‘It gets harder and harder to make choices’

New Britain – Behind a rusting iron fence, inside an aging red-brick building leased from the 170-year-old St. Mary Roman Catholic Church next door, Farrell Treatment Center offers a way out for people gripped by drug and alcohol addiction.

Dennis Pupowski says the staff there caught him when he’d hit “rock bottom” in his descent into narcotic addiction, and gave him hope and strength. Today, after a 28-day residential “detox” program and continuing outpatient treatment, he is sober, working a steady job and getting outpatient therapy.

One recent afternoon, he even went out on Bashan Lake in East Haddam for some bass fishing with a friend – something totally foreign during his years of chasing the needle.

“Coming here made me feel comfortable. It made me feel safe,” Pupowski said as he prepared to head into one of his therapy sessions at Farrell. “Every single staff member here was for me 100 percent. I was able to do a lot of healing.”

A 28-year-old man with a neat haircut, goatee and ornately tattooed forearms, Pupowski said he lost an older brother to drug addiction and might have become another casualty himself. “I got connected to Farrell because my life had got really, really bad,” he said. “I was contemplating suicide. Not waking up the next day seemed the best thing for me.”

Paul Marks

Dennis Pupowski, left, was deep into heroin and opioid addiction when he arrived at Farrell Treatment Center of New Britain, where he completed a 28-day residential “detox” program, and now attends outpatient counseling. He is shown here with therapist Dan Millstein.

That was last fall, when a self-destructive pattern involving first marijuana, then cocaine and heroin, and finally opioids had become progressively more desperate. He remembers getting Vicodin, which contains hydrocodone, after a root canal treatment in 2011 and quickly discovering the high one can find from opioids.

The son of two Polish immigrants, Pupowski grew up in middle-class Wethersfield. He graduated from public high school and entered Lincoln Technical Institute in New Britain to become an electrician. But throughout his high school years, he turned away from his studies and more and more toward the pursuit of a narcotic high.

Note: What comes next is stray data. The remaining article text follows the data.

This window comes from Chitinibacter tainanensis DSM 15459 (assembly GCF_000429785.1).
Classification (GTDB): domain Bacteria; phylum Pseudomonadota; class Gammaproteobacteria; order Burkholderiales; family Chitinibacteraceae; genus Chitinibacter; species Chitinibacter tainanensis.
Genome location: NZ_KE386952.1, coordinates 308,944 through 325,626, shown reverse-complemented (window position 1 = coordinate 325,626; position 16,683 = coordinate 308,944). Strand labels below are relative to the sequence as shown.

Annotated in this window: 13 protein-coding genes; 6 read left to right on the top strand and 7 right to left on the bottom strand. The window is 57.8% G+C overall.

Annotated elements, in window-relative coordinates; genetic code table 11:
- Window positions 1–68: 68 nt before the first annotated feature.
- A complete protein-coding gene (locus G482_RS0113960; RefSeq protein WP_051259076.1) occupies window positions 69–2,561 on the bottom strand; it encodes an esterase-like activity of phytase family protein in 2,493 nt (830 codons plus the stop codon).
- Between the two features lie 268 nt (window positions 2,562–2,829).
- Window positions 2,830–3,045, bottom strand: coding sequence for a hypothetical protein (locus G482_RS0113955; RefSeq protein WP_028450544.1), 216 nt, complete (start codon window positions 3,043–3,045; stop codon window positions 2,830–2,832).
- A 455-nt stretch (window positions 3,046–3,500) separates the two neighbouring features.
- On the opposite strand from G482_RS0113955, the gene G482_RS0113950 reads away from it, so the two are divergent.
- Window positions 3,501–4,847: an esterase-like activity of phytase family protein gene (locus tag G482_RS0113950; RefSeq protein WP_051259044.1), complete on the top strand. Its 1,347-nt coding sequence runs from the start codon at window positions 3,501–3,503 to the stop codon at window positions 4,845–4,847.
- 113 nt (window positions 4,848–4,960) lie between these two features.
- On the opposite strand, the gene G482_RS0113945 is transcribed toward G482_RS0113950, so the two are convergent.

“I continued down that road to wanting to put something in me that took me outside myself,” he said. “My rock bottom was sleeping in abandoned crack houses in Hartford, with people walking over me in the morning. When I came here to Farrell, I felt comfortable and safe.”

The opioid epidemic sweeping the nation has not spared Connecticut, where more than 1,000 people died in 2017 from overdoses. The state’s chief medical examiner reported a 300 percent increase in overdose deaths over the past five years.

David Borzellino, executive director of the Farrell clinic, said for many years alcohol was the dominant substance abuse problem. But over the past decade he’s seen the number of opiate detox cases overtake and surpass it. Today three in four patients arriving at Farrell are opiate addicts.

Licensed for 24 beds for residential treatment, the center offers thrice-weekly outpatient counseling as an intensive follow-up, plus a third phase of weekly check-ins designed to keep the recovery process on track.

Borzellino said there are many success stories, including four one-time clients who now are employed at Farrell. But the clinic is strained by the ever-tightening level of funding.

“All of our patients are on Medicaid for residential [treatment], and residential rates have not changed in 10 years” while the cost of rent, maintenance and utilities has grown, he said. “And on the outpatient side, only 10 percent have commercial insurance.”

Over the years, the state has cut funding for the “Basic Needs” program that pays for temporary lodging after patients leave Farrell’s residential program, so that a three-month financial cushion for men without money in the bank or a steady job shrank first to two months, and now covers just 28 days.

Without increases in state funding, Borzellino said, balancing the books has become a struggle for the nonprofit clinic, which traces its roots to 1973, when a parish priest opened a shelter for homeless, alcoholic men.

Farrell must pay to keep a psychiatrist on duty part of every day to prescribe Suboxone and other medications that counter addiction. It is investing in the conversion to electronic medical records.

“It gets harder and harder to make choices,” Borzellino said. “Staff don’t get raises, and they pay more and more into their health insurance. When it comes to maintenance, sometimes the toilet doesn’t get fixed until the last minute.”

Counselors at Farrell earn $15 to $18 an hour, and those with a master’s degree earn $22. Holding on to the most skilled staff is a constant concern because employees earning $42,000 a year can double their salaries if they land a job with the state Department of Mental Health and Addiction Services.

Borzellino is proud of the caring culture at Farrell, and said “we do our best to have a non-institutional feel.” For that reason, he worries that someday financial stresses could raise the possibility of a merger with another nonprofit agency, something that might compromise that caring ethic.

Pupowski is working for a Newington landscaping company and saving money for a car. He’s grateful his parents never gave up on him, grateful for a paycheck and a new set of goals. “I’m waking up without an obsession for sticking a needle in my arm,” he said. “I couldn’t imagine feeling that way last fall.”

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